The numbers startle even labor economists. In the United States, half of the 7.5 million jobs lost during the Great Recession paid middle-class wages, ranging from $37,000 to $68,000. But only 2 percent of the 3.5 million jobs gained since the recession ended in June 2009 are mid-pay. Nearly 70 percent are low-paying jobs; 29 percent pay well.
In the 17 European countries that use the euro as their currency, the numbers are even worse. Almost 4.3 million low-pay jobs have been gained since mid-2009, but a total of 7.6 million disappeared from January 2008 through last June.
Experts warn that this “hollowing out” of the middle-class work force is far from over. They predict the loss of millions more jobs as technology becomes even more sophisticated and reaches deeper into our lives.
Some occupations are beneficiaries of the march of technology, such as software engineers and app designers for smartphones and tablet computers. But, overall, technology is eliminating far more jobs than it is creating.
Software is picking out worrisome blots in medical scans, running trains without conductors, driving cars without drivers, spotting profits in stocks trades in milliseconds, analyzing Twitter traffic to tell where to sell certain snacks, sifting through documents for evidence in court cases, recording power usage beamed from digital utility meters at millions of homes and sorting returned library books.
To understand the impact technology is having on middle-class jobs in developed countries, the AP analyzed employment data from 20 countries; tracked changes in hiring by industry, pay and task; compared job losses and gains during recessions and expansions over the past four decades; and interviewed economists, technology experts, robot manufacturers, software developers, entrepreneurs and people in the labor force who ranged from CEOs to the unemployed.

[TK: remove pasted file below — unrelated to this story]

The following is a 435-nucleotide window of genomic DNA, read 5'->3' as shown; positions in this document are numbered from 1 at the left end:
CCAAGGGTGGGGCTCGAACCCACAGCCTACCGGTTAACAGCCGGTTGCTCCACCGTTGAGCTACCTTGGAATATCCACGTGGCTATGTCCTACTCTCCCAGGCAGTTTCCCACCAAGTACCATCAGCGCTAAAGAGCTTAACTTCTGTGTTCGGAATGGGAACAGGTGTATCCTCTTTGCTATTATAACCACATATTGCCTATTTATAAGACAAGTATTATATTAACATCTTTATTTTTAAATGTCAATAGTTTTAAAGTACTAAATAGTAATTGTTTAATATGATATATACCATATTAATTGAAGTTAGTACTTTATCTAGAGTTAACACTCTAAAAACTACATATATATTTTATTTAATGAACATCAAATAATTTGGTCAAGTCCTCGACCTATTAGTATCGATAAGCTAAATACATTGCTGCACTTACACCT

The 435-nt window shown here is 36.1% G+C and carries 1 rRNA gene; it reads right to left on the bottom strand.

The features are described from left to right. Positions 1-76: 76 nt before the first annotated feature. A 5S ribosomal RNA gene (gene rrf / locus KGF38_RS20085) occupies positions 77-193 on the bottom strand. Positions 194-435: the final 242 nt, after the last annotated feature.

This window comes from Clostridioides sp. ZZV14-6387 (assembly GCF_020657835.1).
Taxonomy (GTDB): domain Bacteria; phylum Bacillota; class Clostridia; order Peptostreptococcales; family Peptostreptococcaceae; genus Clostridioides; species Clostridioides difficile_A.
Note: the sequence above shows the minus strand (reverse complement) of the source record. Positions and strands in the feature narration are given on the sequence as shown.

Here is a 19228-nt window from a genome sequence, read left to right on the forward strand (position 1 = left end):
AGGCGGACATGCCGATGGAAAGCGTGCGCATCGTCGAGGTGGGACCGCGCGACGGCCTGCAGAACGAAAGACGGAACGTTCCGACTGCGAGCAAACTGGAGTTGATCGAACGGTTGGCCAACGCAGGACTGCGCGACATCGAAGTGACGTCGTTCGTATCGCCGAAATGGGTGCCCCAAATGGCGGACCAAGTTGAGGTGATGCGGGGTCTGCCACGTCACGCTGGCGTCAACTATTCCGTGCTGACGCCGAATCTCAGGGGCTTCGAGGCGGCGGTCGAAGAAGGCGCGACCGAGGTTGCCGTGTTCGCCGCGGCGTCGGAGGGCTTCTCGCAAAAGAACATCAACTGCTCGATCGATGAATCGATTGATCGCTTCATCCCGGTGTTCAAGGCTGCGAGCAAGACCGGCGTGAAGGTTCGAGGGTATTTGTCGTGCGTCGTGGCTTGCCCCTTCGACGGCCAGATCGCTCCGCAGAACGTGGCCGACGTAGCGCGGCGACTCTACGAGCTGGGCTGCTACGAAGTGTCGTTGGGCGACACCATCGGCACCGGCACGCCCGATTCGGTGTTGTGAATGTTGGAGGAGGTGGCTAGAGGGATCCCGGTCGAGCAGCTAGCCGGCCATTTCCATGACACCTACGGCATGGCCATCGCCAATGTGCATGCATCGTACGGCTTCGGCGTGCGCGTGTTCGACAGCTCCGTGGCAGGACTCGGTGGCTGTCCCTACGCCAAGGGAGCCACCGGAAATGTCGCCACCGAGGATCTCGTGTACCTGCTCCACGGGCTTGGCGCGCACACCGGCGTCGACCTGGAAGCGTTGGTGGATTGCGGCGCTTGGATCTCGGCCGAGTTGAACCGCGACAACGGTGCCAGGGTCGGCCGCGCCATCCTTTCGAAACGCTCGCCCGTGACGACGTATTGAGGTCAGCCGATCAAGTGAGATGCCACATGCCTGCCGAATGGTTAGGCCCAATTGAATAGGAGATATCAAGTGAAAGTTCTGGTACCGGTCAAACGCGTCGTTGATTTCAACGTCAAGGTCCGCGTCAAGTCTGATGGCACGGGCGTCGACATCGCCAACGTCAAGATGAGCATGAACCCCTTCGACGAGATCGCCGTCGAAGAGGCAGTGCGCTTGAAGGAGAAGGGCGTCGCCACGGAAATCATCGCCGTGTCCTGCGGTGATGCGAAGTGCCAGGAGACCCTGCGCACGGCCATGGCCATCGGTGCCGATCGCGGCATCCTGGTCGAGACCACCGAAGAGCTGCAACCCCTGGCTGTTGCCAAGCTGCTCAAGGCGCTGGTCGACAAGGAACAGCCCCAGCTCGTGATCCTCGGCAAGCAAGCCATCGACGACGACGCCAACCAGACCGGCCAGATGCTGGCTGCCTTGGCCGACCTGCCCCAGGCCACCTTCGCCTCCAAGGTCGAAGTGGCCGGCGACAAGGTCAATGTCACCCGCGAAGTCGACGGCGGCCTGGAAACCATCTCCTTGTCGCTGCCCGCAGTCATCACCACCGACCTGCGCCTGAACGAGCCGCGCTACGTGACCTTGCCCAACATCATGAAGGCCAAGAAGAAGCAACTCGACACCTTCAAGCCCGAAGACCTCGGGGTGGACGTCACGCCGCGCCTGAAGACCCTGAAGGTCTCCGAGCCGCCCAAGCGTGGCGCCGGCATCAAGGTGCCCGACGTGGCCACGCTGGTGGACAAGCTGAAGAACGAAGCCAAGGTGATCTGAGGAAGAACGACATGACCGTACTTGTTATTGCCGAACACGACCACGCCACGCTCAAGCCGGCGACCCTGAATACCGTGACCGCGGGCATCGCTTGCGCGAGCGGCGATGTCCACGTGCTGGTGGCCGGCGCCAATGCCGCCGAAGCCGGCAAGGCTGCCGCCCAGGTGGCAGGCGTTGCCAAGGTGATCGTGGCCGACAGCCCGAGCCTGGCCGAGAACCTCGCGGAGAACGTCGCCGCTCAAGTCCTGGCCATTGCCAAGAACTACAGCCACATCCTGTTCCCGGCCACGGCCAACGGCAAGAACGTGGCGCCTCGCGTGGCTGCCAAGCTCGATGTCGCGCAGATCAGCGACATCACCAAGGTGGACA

The AP's key findings:
>> Technology is being adopted by every kind of organization that employs people. It's replacing workers in large corporations and small businesses, established companies and start-ups. It's being used by schools, colleges and universities; hospitals and other medical facilities; nonprofit organizations and the military.
>> The most vulnerable workers are doing repetitive tasks that programmers can write software for — an accountant checking a list of numbers, an office manager filing forms, a paralegal reviewing documents for key words to help in a case. As software becomes even more sophisticated, victims are expected to include those who juggle tasks, such as supervisors and managers.
>> Thanks to technology, companies in the Standard & Poor's 500 stock index reported one-third more profit the past year than they earned the year before the Great Recession. They've also expanded their businesses, but total employment, at 21.1 million, has declined by a half-million.
The lingering pain of the Great Recession is not entirely a result of technology's advances. Other factors are keeping companies from hiring — partisan gridlock in the U.S., for instance, and the debt crisis in Europe, which has led to deep government spending cuts.
But to the extent technology has played a role, it raises the specter of high unemployment even after political troubles lift and economic growth accelerates. Some economists say millions of middle-class workers must be retrained to do other jobs if they hope to get work again.
Others are more hopeful, noting that even though the wait can be long and painful, technological change over the centuries — think textile machines and the horseless carriage — eventually has created more jobs than it destroyed.